After congratulating Tom Brady and the New England Patriots on their return to the Super Bowl, President Donald Trump shifted his attention to another Boston sports hero — Curt Schilling.

“Curt Schilling deserves to be in the Baseball Hall of Fame,” Trump wrote on Twitter late Sunday night. “Great record, especially when under pressure and when it mattered most.”

Schilling spent 20 years in the league as a pitcher, posting a 216-146 record and a career 3.46 ERA with three teams — the Baltimore Orioles, Houston Astros. Phillies, Red Sox, and Arizona Diamondbacks. He’s probably best known for his heroics during the “bloody sock” game during the 2004 World Series between the Red Sox and St. Louis Cardinals, when his loose ankle tendon was sutured back into his skin.

Unfortunately for Schilling, Trump’s endorsement won’t carry much weight with Baseball Writers' Association of America voters for one simple reason: Ballots were due Dec. 31. Results will be announced Tuesday.

Why the out-of-the-blue endorsement for a pitcher who has spent the past six years failing to make the cut among hall of fame voters? As Trump noted in his tweet, the president was watching Fox News Sunday night when Schilling appeared on Life, Liberty & Levin, hosted by longtime conservative radio host and Philadelphia native Mark Levin.

Not surprisingly, Schilling — a longtime Trump supporter who hosts a podcast for Breitbart News – spent much of the interview praising the president’s demands for $5.7 billion for a border wall along the U.S.-Mexico border, a position that has led to a partial government shutdown that’s now in its fifth week with no signs of ending.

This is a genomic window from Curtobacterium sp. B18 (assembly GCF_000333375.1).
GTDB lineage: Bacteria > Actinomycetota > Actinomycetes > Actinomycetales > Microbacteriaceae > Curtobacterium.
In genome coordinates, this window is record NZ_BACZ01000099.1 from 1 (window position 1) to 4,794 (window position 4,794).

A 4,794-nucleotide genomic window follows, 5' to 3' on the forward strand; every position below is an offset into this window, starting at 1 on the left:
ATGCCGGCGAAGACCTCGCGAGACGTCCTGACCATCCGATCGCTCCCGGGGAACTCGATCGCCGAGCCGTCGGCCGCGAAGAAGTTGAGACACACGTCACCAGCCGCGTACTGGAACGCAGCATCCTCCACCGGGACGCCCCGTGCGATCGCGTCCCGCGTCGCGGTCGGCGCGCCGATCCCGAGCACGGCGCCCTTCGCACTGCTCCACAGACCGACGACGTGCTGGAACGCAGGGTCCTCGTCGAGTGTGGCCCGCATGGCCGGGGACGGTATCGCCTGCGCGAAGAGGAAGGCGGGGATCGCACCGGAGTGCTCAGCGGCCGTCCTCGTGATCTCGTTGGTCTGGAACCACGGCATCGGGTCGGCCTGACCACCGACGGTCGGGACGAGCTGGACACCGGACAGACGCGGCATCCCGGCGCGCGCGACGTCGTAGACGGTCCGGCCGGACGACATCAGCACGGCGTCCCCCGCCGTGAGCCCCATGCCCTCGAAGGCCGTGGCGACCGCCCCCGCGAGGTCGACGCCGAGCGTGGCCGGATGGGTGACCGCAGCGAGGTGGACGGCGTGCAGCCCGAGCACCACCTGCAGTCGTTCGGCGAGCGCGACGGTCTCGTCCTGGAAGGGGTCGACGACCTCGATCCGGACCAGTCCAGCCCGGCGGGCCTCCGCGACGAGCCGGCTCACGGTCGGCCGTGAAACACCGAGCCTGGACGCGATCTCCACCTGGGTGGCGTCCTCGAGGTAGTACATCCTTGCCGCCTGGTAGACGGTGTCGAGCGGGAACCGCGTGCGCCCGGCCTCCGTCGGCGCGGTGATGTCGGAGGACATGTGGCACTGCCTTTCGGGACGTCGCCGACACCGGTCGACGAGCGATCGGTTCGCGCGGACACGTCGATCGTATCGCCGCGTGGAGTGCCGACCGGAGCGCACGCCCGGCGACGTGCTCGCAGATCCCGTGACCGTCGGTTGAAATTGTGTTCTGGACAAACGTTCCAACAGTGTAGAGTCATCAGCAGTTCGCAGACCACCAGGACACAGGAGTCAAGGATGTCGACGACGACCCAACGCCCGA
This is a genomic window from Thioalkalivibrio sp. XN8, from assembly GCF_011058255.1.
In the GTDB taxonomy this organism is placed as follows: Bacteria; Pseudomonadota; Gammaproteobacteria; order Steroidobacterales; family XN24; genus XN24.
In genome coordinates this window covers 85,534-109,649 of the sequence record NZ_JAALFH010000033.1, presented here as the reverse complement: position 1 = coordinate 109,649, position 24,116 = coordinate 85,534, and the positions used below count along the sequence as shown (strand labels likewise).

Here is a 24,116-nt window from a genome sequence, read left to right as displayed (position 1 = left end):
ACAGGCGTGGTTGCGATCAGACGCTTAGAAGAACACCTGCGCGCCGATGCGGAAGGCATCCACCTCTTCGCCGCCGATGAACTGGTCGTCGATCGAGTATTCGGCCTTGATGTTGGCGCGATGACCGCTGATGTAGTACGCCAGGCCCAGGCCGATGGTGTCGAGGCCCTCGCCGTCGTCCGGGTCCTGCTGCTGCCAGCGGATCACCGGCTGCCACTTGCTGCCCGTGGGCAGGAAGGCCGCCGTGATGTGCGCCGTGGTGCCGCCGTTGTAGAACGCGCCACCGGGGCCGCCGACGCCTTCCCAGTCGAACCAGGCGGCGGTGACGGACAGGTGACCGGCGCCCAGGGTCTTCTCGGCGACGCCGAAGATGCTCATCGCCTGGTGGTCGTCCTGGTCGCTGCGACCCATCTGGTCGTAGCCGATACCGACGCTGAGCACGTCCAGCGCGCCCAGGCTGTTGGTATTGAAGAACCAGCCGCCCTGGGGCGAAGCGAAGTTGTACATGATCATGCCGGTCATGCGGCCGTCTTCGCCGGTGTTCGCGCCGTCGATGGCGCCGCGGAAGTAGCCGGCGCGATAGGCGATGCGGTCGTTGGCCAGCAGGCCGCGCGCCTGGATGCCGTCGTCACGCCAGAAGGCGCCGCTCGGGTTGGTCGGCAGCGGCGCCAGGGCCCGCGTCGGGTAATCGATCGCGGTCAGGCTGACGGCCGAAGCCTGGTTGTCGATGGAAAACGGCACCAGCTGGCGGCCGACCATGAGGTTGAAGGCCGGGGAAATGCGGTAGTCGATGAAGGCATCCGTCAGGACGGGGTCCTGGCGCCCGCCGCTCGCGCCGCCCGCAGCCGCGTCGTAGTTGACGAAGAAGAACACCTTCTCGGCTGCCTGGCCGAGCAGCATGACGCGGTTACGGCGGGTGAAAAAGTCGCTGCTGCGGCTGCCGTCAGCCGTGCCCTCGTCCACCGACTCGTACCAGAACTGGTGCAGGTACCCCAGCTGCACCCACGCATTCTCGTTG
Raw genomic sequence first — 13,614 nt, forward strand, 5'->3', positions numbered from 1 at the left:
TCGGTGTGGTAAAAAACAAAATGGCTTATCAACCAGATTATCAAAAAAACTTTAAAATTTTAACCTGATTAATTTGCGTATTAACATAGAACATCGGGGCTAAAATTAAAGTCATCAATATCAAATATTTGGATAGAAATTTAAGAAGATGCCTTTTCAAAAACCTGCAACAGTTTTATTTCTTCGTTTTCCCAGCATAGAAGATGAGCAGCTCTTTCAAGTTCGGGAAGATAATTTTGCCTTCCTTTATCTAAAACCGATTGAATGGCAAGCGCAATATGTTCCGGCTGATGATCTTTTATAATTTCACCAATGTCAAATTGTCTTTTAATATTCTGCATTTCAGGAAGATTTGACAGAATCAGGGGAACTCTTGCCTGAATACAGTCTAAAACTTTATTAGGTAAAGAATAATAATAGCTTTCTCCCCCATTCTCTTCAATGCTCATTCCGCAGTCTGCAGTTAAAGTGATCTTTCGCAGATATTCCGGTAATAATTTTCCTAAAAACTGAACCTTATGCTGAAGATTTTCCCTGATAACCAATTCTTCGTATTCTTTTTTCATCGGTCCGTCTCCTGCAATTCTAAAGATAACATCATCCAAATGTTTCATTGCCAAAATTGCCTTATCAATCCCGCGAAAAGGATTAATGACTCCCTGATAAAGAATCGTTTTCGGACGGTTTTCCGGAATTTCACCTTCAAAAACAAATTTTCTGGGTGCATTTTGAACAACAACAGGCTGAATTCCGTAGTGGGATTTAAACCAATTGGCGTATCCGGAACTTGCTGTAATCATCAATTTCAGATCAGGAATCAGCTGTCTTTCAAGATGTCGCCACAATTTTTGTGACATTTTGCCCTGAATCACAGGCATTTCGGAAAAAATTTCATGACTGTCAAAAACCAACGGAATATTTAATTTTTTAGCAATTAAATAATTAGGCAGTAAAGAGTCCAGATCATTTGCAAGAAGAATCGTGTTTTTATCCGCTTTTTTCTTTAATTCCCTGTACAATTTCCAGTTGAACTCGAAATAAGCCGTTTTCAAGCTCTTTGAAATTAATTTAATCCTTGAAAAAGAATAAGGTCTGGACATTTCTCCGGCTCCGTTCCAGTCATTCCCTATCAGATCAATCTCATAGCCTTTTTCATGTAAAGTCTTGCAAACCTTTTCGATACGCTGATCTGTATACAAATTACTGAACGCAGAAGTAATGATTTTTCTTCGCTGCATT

“Trump’s going to win in 2020… [The left] will be apoplectic, more so than they are now,” Schilling said. “[Trump’s] not going to give in. He’s not going to end this shutdown until he gets his money.”

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Trump is known for spending much of his time watching cable news channels, specifically Fox News, where he often receives and shares favorable coverage from the network’s opinion hosts. In his new book Team of Vipers, former White House staffer and Trump supporter Cliff Sims claims the president is so obsessed with the coverage he receives, he has staffers print out screenshots showing the chyrons networks display at the bottom of their news coverage.

Trump has repeatedly denied that he watches much cable news coverage.

“Believe it or not, even when I’m in Washington or New York, I do not watch much television,” Trump told reporters aboard Air Force One back in 2017. "People that don’t know me, they like to say I watch television — people with fake sources. You know, fake reporters, fake sources.”

Trump does have a bit of a baseball background. He was a good enough player during high school at the New York Military Academy that he was scouted by two professional teams — the Phillies and Red Sox, his former coach, Col. Ted Dobias, has said.

“I was captain of the baseball team,” Trump told MTV in 2010. “I was supposed to be a professional baseball player. Fortunately, I decided to go into real estate instead. I played first base and I also played catcher. I was a good hitter. I just had a good time.”

In October, during Game 4 of the World Series, Trump offered his unsolicited thoughts on Los Angeles Dodgers manager Dave Roberts’ decision to turn to reliever Ryan Madson instead of sticking with starter Rich Hill, who had kept the Boston Red Sox scoreless through more than six innings.